Most Nigerians following the news must have seen the Department of State Services (DSS) involved in investigations, arrests and 'questionings'. To the unsuspecting Nigerian, this DSS remit knows no bounds. The most high-profile incident was the Gestapo-like arrest of allegedly corrupt judges. Since then, they have been involved in foiling illegal arms smuggling, questioning prominent individuals over inciteful statements, and even 'enforcing' foreign exchange policy. Most comically, they can also be found 'welcoming' people back to the country.

That being said, the recent trend raises two issues. Firstly, the lack of transparency around the DSS' mandate may delegitimise their authority to pro-democracy Nigerians. Secondly, the sheer range of security functions the DSS has served poses the question: why are citizens funding agency budgets for the Economic and Financial Crimes Commission (EFCC), the Independent Corrupt Practices Commission (ICPC), Defence Intelligence Agency, National Intelligence Agency, and of course, the Nigerian Police Force? 

Under the Babangida and Abacha regimes, the DSS regularly intimidated pro-democracy advocates, journalists, and civil society groups. There were allegations that the group was behind many of the high-profile disappearances between 1985 and 1991. One may naively have expected that under a civilian administration, there would be a change in operating style. Others may even go further and claim that only under President Buhari's civilian administration have they acted without recourse to the rule of law. But Nigeria never ceases to amaze. As early as 2012, they were accused of intimidating the opposition under the Jonathan administration.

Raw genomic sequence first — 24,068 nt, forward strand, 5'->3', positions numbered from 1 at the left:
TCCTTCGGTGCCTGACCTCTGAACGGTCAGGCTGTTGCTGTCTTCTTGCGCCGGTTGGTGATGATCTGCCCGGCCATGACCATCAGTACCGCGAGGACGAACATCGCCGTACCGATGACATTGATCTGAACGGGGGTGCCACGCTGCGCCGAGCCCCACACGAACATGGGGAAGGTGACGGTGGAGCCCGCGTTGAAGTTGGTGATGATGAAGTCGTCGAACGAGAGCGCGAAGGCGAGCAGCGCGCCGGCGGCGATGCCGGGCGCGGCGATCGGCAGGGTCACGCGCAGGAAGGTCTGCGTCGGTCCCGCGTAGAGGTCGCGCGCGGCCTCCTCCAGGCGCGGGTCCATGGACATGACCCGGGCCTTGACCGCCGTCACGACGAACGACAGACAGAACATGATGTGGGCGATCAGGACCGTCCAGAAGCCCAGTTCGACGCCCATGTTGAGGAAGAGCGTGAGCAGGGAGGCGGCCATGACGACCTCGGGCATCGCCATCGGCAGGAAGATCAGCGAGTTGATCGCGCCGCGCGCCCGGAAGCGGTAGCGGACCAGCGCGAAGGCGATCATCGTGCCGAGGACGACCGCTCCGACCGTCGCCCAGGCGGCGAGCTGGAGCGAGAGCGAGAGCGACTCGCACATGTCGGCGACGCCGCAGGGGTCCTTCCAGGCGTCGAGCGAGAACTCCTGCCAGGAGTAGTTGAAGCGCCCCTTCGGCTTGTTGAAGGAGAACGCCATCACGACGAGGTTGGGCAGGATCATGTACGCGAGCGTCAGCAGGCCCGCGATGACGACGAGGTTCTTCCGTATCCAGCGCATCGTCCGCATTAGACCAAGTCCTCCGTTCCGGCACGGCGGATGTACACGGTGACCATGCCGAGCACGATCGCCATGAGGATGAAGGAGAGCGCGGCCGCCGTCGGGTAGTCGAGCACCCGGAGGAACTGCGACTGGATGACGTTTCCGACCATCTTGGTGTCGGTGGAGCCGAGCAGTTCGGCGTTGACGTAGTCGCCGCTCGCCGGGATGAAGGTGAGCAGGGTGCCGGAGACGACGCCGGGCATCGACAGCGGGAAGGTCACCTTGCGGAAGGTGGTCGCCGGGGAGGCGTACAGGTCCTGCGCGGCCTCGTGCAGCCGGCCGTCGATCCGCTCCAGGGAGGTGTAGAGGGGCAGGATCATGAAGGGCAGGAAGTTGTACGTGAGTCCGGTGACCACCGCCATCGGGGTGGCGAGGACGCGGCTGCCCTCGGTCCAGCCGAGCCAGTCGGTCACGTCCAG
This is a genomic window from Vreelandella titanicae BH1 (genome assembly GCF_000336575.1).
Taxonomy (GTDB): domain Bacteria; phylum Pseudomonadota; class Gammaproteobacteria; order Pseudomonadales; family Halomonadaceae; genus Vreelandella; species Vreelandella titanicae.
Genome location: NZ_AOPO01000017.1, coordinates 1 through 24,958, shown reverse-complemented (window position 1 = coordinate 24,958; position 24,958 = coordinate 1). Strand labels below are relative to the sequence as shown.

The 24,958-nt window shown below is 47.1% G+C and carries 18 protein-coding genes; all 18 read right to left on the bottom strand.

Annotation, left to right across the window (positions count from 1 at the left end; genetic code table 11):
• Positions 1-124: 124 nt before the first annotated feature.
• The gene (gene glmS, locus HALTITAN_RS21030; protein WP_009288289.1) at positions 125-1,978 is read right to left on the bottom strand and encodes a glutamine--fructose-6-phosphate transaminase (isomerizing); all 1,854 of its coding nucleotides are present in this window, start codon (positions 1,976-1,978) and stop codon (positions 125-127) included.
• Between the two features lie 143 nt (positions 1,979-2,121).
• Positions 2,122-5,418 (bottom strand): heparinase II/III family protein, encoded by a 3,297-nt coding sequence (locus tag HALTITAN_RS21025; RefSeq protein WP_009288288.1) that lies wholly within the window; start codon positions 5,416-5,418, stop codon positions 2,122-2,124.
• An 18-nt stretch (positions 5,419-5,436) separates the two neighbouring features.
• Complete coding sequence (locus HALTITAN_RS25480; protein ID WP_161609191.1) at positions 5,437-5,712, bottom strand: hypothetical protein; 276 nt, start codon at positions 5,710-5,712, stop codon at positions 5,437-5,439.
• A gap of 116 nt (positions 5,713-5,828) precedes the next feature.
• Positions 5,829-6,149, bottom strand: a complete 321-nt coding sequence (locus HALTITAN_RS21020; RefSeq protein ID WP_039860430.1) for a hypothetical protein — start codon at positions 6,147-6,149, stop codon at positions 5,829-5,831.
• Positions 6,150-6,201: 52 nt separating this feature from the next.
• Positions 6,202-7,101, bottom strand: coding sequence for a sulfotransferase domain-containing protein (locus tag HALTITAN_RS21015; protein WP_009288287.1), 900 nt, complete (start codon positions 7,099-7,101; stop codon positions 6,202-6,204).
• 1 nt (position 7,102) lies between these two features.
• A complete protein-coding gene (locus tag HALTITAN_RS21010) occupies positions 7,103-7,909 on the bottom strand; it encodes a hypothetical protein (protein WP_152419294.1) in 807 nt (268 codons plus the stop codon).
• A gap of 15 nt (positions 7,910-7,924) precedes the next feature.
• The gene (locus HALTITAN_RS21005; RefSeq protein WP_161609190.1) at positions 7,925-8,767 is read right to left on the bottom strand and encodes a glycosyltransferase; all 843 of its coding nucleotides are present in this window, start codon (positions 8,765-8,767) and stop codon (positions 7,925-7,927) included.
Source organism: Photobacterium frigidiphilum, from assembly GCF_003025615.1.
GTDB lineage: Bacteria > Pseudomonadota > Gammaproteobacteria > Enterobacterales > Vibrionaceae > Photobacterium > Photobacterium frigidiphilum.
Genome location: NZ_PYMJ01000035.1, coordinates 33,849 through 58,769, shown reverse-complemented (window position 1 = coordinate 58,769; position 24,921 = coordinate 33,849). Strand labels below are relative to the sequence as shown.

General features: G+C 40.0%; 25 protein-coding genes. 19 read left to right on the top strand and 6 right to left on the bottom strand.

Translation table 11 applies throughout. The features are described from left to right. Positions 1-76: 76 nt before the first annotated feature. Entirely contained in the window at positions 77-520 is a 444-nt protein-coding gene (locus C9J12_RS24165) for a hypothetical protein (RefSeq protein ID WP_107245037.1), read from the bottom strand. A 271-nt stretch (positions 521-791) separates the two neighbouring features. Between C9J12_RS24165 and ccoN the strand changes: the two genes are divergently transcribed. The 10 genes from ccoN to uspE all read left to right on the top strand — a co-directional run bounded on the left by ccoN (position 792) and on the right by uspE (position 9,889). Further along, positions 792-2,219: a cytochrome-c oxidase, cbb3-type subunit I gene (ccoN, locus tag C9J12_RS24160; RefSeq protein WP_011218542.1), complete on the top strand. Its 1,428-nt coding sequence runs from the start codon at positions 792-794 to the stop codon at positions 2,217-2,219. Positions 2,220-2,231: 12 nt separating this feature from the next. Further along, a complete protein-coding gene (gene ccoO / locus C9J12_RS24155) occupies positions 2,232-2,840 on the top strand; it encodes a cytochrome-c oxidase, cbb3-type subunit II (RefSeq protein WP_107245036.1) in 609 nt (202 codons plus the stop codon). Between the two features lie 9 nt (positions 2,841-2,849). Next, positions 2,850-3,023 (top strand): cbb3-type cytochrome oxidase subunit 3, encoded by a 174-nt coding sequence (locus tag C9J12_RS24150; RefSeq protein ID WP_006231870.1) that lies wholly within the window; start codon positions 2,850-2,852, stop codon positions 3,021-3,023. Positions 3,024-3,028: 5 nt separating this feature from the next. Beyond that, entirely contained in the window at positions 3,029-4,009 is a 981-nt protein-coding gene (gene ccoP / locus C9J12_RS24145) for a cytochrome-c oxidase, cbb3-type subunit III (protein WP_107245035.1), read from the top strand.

Who are the DSS?

The DSS, also known as the State Security Services (SSS), is one of three successor bodies to the defunct National Security Organisation (NSO), dissolved by Ibrahim Babangida in 1986. It was established by the National Security Agencies Decree (now Act), which also created the Defence Intelligence Agency and the National Intelligence Agency. Section 1(3) of its enabling Act states that the DSS is charged with responsibility for (i) the prevention and detection of any crime against internal security (ii) the protection and preservation of all non-military classified matters concerning internal security, and (iii) such other responsibilities affecting internal security within Nigeria as the National Assembly or the President deem necessary.

Crucially, internal security is not legally defined. A common sense understanding of internal security could imply maintaining peace and safety within the country. However, this view empowers the DSS to act brazenly in many circumstances, justified by a loose understanding of 'internal security'. This may be where to focus attention as we ask whether the DSS has become the President’s handyman, conscriptable for any job he demands.


Internal Security: The Masterkey?